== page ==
Jenny Zhengye Hou is an internationally award-winning researcher and scholar in the intersection of strategic communication, digital platforms, and cross-cultural studies from the Queensland University of Technology in Australia. She holds expertise in using digital and social media communication to advance public interest across a range of interventional contexts from food waste reduction, disaster risk education, accessible transport, to health literacy promotion. The various strands of her research agenda foreground a humanistic inquiry into digitally empowered strategic communication, especially its impact on social equity, diversity, and inclusivity.
She has published numerous peer-reviewed articles in the field’s leading journals, along with book chapters by prestigious publishers, including co-editing an anthology entitled The Global Foundations of Public Relations: Humanism, China, and the West (Routledge, 2022), the first of its kind in a humanistic approach to interrogate data-driven and commercialised digital communication that has markedly dominated human and social lives. She is also the recipient of the European Commission Erasmus+ Scholarship (2016), the Plank Center for Leadership in Public Relations Fellowship (2017), the US Arthur W. Page Center Legacy Scholar Grant (2019, 2021), Australian CRC Fight Food Waste Grant (2020-2022), and Australian Commonwealth and Queensland Governments Queensland Resilience and Risk Reduction Funds (2023-2025). Visit her full profile.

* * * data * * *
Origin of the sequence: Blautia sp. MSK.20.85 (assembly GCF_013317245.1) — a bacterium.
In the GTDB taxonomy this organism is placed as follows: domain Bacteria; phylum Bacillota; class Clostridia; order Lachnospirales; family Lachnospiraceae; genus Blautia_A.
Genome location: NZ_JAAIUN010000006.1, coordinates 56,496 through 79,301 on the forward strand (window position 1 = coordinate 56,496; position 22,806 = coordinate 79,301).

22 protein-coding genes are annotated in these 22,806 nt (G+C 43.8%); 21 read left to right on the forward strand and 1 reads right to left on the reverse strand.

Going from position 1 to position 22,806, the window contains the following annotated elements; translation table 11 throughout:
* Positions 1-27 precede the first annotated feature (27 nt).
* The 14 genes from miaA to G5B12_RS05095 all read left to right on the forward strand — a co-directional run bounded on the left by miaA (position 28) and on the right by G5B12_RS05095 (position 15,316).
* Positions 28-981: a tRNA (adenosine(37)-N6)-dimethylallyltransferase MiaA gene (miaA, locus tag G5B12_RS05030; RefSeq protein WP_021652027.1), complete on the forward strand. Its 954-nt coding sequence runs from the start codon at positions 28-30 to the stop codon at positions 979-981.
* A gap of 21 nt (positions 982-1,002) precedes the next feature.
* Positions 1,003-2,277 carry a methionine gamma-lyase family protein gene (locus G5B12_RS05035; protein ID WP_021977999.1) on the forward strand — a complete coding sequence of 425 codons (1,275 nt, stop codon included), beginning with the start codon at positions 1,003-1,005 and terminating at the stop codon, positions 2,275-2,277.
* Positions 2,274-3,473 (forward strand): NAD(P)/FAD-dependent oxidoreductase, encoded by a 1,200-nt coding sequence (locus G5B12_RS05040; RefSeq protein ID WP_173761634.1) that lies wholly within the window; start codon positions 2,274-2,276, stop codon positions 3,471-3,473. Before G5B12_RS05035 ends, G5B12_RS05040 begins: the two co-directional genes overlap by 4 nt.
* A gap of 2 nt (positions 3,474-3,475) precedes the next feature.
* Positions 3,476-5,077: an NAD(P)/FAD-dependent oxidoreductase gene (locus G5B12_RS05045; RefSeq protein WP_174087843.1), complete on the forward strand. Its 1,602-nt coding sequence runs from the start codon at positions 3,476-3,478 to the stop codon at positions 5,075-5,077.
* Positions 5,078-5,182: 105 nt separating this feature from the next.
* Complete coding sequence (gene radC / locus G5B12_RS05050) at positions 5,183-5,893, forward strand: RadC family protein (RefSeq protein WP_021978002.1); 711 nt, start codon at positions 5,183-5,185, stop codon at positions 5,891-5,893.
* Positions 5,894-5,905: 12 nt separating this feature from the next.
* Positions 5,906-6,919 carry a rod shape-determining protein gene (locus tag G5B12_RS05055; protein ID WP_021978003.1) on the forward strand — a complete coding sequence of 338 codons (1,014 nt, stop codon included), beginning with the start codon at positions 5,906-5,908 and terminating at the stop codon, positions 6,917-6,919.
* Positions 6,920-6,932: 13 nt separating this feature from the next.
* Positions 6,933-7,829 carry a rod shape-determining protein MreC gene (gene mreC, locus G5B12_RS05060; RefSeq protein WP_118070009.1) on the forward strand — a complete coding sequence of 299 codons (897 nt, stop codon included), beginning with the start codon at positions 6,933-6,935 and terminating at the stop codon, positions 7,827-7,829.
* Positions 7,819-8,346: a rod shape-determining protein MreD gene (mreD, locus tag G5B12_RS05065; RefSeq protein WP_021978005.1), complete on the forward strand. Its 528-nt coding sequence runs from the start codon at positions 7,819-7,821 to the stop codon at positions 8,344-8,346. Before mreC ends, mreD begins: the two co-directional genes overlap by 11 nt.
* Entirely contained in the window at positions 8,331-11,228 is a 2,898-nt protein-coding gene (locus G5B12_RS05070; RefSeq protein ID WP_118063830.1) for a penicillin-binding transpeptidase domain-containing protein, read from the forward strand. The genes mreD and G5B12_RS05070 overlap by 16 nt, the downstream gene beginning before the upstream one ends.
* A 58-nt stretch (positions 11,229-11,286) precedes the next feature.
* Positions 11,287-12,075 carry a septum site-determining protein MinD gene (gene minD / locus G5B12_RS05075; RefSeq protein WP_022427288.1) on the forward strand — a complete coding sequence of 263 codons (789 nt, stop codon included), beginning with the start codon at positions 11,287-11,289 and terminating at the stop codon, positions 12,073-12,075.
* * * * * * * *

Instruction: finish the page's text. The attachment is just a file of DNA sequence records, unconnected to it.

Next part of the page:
During my visit at CRASSH, I will work on a book project inspired by a recent grant I am leading to enhance public understanding of disaster inequality as experienced by the culturally and linguistically diverse (CALD) communities in the Western world. Through a lens of digital storytelling and narrative engagement. I will integrate multi-disciplinary theories spanning arts, digital technology/media, disaster science, and cultural sociology to develop diverse sensemaking of CALD communities’ needs, strengths, and vulnerability in disasters. At the centre of my approach is a humanistic inquiry to divert attention away from fragments of disaster-related data to the caring about humane bearings shaped by digital narratives and imagery of CALD communities. Beyond a technical tool, digital storytelling will offer new ways of making visible often invisible disaster inequities in ways that challenge dominant modes of seeing and meaning making. CALD communities are not merely victims or recipients of disaster risk communication, but they are co-creators of situated, practical knowledge and active participants in fostering disaster resilience. They can be agents to produce their own ‘disaster tales’, rather than being written about by others. In this sense, my project aims to advocate the interest of this CALD population while navigating digital technology and tools in the pursuit of disaster justice.